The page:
any natural curiosity they may have had in being creative
with ingredients and, in learning any basics about food
made from scratch in the kitchen, whereas in other countries
helping in the kitchen with food preparation and awareness
about fresh food in general is more prolific.
At what sort of place do you regularly go to eat?
I enjoy eating out at Levante for Middle Eastern
food, and also enjoy dining out for Japanese food.
Would you like to live and work somewhere other than
the UK and if so where and why?
I would choose to live and work in Italy if I were
to select somewhere other than the UK, mainly because
of the fact that the people in Italy know how to enjoy
life and they believe that food plays a major role in
their lives. With a healthy appreciation for cooking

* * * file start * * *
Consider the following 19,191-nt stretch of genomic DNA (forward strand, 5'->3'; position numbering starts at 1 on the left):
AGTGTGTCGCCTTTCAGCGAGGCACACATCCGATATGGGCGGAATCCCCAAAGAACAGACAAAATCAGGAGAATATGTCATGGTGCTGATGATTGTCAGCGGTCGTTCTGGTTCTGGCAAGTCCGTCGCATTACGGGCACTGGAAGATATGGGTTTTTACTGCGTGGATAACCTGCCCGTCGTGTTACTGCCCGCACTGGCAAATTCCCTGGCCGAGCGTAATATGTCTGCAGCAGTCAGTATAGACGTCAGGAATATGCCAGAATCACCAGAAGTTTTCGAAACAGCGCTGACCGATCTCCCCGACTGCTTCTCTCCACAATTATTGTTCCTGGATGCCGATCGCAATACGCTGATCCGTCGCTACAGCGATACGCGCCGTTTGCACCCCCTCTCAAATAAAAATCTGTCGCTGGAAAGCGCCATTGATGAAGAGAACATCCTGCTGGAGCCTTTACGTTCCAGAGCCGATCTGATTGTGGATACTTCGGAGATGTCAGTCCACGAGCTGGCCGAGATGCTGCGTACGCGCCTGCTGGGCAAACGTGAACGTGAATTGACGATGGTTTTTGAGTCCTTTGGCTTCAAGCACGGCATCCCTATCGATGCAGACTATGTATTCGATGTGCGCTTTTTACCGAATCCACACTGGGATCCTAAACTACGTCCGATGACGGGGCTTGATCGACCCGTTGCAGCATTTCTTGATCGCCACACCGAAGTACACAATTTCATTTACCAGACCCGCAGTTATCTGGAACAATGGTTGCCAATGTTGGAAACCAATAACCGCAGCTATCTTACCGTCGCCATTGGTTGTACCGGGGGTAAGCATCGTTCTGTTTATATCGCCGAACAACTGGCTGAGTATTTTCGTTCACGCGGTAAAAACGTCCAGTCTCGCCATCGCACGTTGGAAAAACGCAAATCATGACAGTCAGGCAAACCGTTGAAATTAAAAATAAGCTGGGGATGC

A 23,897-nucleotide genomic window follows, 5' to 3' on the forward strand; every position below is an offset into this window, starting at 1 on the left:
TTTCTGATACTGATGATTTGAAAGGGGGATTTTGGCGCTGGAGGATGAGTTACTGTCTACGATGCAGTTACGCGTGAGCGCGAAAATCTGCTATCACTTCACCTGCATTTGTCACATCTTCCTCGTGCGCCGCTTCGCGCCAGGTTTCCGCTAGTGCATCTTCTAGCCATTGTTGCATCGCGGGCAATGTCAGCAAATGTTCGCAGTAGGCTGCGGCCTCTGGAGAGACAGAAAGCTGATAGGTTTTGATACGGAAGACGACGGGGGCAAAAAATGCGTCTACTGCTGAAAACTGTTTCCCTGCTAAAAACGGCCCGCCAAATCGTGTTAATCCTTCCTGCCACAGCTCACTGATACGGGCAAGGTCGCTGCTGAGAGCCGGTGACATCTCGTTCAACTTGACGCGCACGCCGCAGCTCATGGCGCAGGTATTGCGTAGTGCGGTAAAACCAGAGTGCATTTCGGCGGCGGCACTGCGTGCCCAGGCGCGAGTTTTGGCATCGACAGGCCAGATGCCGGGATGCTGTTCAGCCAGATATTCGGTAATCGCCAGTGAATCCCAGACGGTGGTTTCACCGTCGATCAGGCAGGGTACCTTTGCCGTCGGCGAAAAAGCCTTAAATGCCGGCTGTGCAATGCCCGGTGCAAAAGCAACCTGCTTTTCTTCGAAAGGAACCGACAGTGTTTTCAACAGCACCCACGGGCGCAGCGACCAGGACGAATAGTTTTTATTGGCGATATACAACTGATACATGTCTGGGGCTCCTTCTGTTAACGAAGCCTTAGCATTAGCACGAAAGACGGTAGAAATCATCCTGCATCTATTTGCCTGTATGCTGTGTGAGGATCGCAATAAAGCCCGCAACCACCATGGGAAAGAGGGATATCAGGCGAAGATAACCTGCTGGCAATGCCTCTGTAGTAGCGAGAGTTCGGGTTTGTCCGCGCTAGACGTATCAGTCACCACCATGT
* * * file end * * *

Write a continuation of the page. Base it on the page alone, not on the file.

and fresh ingredients from a young age, and an enjoyment
for living, you can't fail to warm to Italy and its
What's your favourite food?
My favourite dish is Fragrant Layered Mughlai Lamb
Biryani: an absolute essential of any Indian or Bengali
wedding feast, this is a wonderfully fragrant and hugely
satisfying meal. I love this dish because it is so versatile,
going well with almost any accompaniment whilst also
being a complete meal in itself if served on its own.
It's a deliciously satisfying and delectably tantalizing
dish, enticing the palate with the aroma of delicately
spiced meat enveloped in warm fluffy basmati rice. It
also never fails to impress everyone when brought to
When did you first get involved in cooking?
I started my fascination (or should I say obsession)
with food during my early years in my parents' kitchen,
taught initially by my mother and later, experimenting
by myself and learning tips and techniques from friends
who lived abroad (Mediterranean, Middle Eastern, Chinese,
Indian). I learned to cook food at home at the age of
nine, starting with the basics and helping my mum in